Friday, February 13, 2015

Swamped with Science - Wetland Ecology at Andalusia Farm

Wetlands are complex and fragile ecosystems that provide numerous roles in the environment. And Andalusia Farm provides just that with a welcoming and diverse study site available. As a student in wetland ecology at Georgia College, I have the privilege of conducting valuable research at a Milledgeville landmark. However, my focus will be on the hidden beauty behind Andalusia.

Located on the west side of the property is Tobler Creek, which has been historically documented as one of the "rum-running" creeks in the 18th century. However, we seek to document this area by researching the surrounding wetlands caused by the flooding of Tobler Creek. Why is this important? Wetlands contain the highest diversity of plants and animals! (And I was lucky enough to observe a peafowl for the first time at Andalusia, by the way.)

We will be collaborating on a wide variety of topics regarding this wetland area. There will be groups focusing on hydrology and soils, animal and plant diversity, and water chemistry. These topics all require fieldwork, which is very enjoyable at Andalusia. The guided path from the pond to the picturesque bridge makes it easy to explore without getting too lost in the wilderness. By visiting the study site, gathering samples, and conducting fieldwork we will be able to learn in a more than perfect environment. For example, I will be researching the invasive plant species and the potential to decrease biodiversity at Andalusia. By gathering this information over the next few months, we can help protect yet another beautiful aspect of Andalusia Farm.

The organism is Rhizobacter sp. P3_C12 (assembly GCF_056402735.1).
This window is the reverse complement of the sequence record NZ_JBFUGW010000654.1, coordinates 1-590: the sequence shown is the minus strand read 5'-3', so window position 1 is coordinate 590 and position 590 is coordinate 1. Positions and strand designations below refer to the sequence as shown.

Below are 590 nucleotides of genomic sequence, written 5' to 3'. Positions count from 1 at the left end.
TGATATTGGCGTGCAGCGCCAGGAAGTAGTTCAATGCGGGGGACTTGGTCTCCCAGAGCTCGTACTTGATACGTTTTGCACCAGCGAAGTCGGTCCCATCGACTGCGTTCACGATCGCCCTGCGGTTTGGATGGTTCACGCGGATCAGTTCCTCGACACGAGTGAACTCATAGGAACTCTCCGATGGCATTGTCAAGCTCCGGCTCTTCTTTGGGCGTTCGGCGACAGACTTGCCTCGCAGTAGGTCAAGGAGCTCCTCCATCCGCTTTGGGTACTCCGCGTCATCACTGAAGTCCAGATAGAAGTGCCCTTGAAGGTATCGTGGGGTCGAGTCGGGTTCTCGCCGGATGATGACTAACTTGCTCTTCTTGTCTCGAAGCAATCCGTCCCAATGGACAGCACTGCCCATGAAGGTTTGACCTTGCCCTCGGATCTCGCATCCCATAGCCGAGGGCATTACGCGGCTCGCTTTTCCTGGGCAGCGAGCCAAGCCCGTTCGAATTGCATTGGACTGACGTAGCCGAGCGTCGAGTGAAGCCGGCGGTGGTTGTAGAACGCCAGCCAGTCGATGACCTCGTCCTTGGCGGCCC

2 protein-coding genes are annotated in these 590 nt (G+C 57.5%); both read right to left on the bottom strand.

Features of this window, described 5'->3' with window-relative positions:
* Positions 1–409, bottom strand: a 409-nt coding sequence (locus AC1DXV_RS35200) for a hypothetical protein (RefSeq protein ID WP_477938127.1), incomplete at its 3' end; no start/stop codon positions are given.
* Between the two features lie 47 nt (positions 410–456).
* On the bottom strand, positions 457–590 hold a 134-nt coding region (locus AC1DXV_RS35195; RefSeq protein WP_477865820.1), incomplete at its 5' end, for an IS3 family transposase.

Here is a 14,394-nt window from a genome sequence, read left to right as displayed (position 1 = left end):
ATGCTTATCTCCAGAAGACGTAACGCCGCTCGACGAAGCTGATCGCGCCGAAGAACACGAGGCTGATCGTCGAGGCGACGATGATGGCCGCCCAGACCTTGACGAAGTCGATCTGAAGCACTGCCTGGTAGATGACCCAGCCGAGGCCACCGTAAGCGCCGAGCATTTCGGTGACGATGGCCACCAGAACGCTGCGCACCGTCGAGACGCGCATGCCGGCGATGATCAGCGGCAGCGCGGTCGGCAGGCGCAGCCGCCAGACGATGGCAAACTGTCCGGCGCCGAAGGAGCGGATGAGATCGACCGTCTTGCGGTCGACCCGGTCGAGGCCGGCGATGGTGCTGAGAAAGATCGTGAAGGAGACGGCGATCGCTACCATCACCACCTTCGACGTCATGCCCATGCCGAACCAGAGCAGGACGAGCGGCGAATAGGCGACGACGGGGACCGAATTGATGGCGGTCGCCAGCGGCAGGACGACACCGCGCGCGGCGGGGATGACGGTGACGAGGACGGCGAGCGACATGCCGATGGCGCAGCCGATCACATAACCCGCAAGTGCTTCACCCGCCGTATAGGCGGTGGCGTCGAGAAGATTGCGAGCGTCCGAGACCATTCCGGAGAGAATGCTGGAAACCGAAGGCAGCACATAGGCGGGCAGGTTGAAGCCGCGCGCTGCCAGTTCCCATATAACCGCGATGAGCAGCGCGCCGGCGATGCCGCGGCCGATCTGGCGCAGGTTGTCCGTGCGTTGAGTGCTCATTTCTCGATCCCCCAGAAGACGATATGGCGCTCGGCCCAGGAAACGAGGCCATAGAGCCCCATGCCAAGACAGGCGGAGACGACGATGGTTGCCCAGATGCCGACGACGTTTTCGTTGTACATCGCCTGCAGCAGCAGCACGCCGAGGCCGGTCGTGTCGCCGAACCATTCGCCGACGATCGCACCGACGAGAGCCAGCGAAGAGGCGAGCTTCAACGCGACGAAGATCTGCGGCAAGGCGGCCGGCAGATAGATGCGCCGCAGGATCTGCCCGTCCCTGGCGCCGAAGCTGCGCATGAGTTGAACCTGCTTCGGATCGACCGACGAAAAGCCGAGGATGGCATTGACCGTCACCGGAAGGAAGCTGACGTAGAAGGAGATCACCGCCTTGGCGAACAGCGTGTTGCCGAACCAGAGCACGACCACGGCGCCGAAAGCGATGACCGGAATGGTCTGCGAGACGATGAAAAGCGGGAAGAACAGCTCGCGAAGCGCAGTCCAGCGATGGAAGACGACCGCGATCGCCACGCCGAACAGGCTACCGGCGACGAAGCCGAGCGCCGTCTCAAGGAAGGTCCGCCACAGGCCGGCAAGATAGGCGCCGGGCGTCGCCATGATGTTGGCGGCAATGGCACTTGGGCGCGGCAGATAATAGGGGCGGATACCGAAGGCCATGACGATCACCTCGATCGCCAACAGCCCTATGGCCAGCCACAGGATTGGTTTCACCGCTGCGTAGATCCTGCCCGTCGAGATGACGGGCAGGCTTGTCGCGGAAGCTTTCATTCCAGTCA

The wetlands of Andalusia Farm are host to a diverse habitat.
-- Seth Whitehouse is a native Georgian, hailing from Alpharetta. He's a senior at Georgia College and State University, and pursuing a degree in Biology. He plans to use his degree to focus on environmental conservation and research in the future. He visits Andalusia throughout the year for his course with Dr. Christine Mutiti, Lecturer of Biology at GCSU.

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